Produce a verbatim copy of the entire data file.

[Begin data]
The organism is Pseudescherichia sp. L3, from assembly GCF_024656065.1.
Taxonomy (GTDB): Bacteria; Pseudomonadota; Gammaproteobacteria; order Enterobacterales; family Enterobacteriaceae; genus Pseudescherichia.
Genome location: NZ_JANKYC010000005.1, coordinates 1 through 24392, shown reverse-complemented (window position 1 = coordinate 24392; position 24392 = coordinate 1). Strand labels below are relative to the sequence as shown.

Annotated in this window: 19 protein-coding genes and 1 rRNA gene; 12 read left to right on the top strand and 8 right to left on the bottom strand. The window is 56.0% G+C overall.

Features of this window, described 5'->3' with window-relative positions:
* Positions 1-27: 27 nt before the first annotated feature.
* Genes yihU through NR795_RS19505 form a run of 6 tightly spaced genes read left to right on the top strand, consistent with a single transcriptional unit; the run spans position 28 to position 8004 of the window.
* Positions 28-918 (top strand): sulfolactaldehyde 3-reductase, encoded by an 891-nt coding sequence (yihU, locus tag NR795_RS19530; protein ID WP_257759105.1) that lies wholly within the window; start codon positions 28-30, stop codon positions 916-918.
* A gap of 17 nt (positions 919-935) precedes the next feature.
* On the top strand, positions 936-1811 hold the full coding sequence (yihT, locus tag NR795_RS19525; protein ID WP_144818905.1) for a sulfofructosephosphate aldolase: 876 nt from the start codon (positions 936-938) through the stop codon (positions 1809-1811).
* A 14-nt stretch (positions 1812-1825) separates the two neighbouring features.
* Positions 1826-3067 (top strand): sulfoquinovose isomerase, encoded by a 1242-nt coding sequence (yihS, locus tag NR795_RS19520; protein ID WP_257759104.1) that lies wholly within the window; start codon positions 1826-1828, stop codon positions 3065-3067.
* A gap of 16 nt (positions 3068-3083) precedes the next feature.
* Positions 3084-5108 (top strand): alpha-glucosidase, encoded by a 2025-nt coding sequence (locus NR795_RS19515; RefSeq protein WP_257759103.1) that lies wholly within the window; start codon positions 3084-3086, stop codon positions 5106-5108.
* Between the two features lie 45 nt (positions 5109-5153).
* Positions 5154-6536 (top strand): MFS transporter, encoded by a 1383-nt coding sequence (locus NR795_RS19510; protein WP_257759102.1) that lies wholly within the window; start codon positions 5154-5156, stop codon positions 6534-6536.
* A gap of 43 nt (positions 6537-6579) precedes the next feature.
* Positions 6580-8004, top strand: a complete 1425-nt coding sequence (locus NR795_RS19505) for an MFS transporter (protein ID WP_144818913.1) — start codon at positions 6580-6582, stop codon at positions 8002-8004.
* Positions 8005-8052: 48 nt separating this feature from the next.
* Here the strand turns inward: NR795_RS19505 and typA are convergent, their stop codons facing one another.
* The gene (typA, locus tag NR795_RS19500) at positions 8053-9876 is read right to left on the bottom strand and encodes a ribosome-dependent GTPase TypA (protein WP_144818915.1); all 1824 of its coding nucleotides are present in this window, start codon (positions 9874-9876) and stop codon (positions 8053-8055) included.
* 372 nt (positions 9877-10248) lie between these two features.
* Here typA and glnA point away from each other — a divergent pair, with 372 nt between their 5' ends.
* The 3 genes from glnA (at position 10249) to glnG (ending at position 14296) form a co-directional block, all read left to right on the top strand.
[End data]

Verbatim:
The organism is Pseudescherichia sp. L3, from assembly GCF_024656065.1.
Taxonomy (GTDB): Bacteria; Pseudomonadota; Gammaproteobacteria; order Enterobacterales; family Enterobacteriaceae; genus Pseudescherichia.
Genome location: NZ_JANKYC010000005.1, coordinates 1 through 24392, shown reverse-complemented (window position 1 = coordinate 24392; position 24392 = coordinate 1). Strand labels below are relative to the sequence as shown.

Annotated in this window: 19 protein-coding genes and 1 rRNA gene; 12 read left to right on the top strand and 8 right to left on the bottom strand. The window is 56.0% G+C overall.

Features of this window, described 5'->3' with window-relative positions:
* Positions 1-27: 27 nt before the first annotated feature.
* Genes yihU through NR795_RS19505 form a run of 6 tightly spaced genes read left to right on the top strand, consistent with a single transcriptional unit; the run spans position 28 to position 8004 of the window.
* Positions 28-918 (top strand): sulfolactaldehyde 3-reductase, encoded by an 891-nt coding sequence (yihU, locus tag NR795_RS19530; protein ID WP_257759105.1) that lies wholly within the window; start codon positions 28-30, stop codon positions 916-918.
* A gap of 17 nt (positions 919-935) precedes the next feature.
* On the top strand, positions 936-1811 hold the full coding sequence (yihT, locus tag NR795_RS19525; protein ID WP_144818905.1) for a sulfofructosephosphate aldolase: 876 nt from the start codon (positions 936-938) through the stop codon (positions 1809-1811).
* A 14-nt stretch (positions 1812-1825) separates the two neighbouring features.
* Positions 1826-3067 (top strand): sulfoquinovose isomerase, encoded by a 1242-nt coding sequence (yihS, locus tag NR795_RS19520; protein ID WP_257759104.1) that lies wholly within the window; start codon positions 1826-1828, stop codon positions 3065-3067.
* A gap of 16 nt (positions 3068-3083) precedes the next feature.
* Positions 3084-5108 (top strand): alpha-glucosidase, encoded by a 2025-nt coding sequence (locus NR795_RS19515; RefSeq protein WP_257759103.1) that lies wholly within the window; start codon positions 3084-3086, stop codon positions 5106-5108.
* Between the two features lie 45 nt (positions 5109-5153).
* Positions 5154-6536 (top strand): MFS transporter, encoded by a 1383-nt coding sequence (locus NR795_RS19510; protein WP_257759102.1) that lies wholly within the window; start codon positions 5154-5156, stop codon positions 6534-6536.
* A gap of 43 nt (positions 6537-6579) precedes the next feature.
* Positions 6580-8004, top strand: a complete 1425-nt coding sequence (locus NR795_RS19505) for an MFS transporter (protein ID WP_144818913.1) — start codon at positions 6580-6582, stop codon at positions 8002-8004.
* Positions 8005-8052: 48 nt separating this feature from the next.
* Here the strand turns inward: NR795_RS19505 and typA are convergent, their stop codons facing one another.
* The gene (typA, locus tag NR795_RS19500) at positions 8053-9876 is read right to left on the bottom strand and encodes a ribosome-dependent GTPase TypA (protein WP_144818915.1); all 1824 of its coding nucleotides are present in this window, start codon (positions 9874-9876) and stop codon (positions 8053-8055) included.
* 372 nt (positions 9877-10248) lie between these two features.
* Here typA and glnA point away from each other — a divergent pair, with 372 nt between their 5' ends.
* The 3 genes from glnA (at position 10249) to glnG (ending at position 14296) form a co-directional block, all read left to right on the top strand.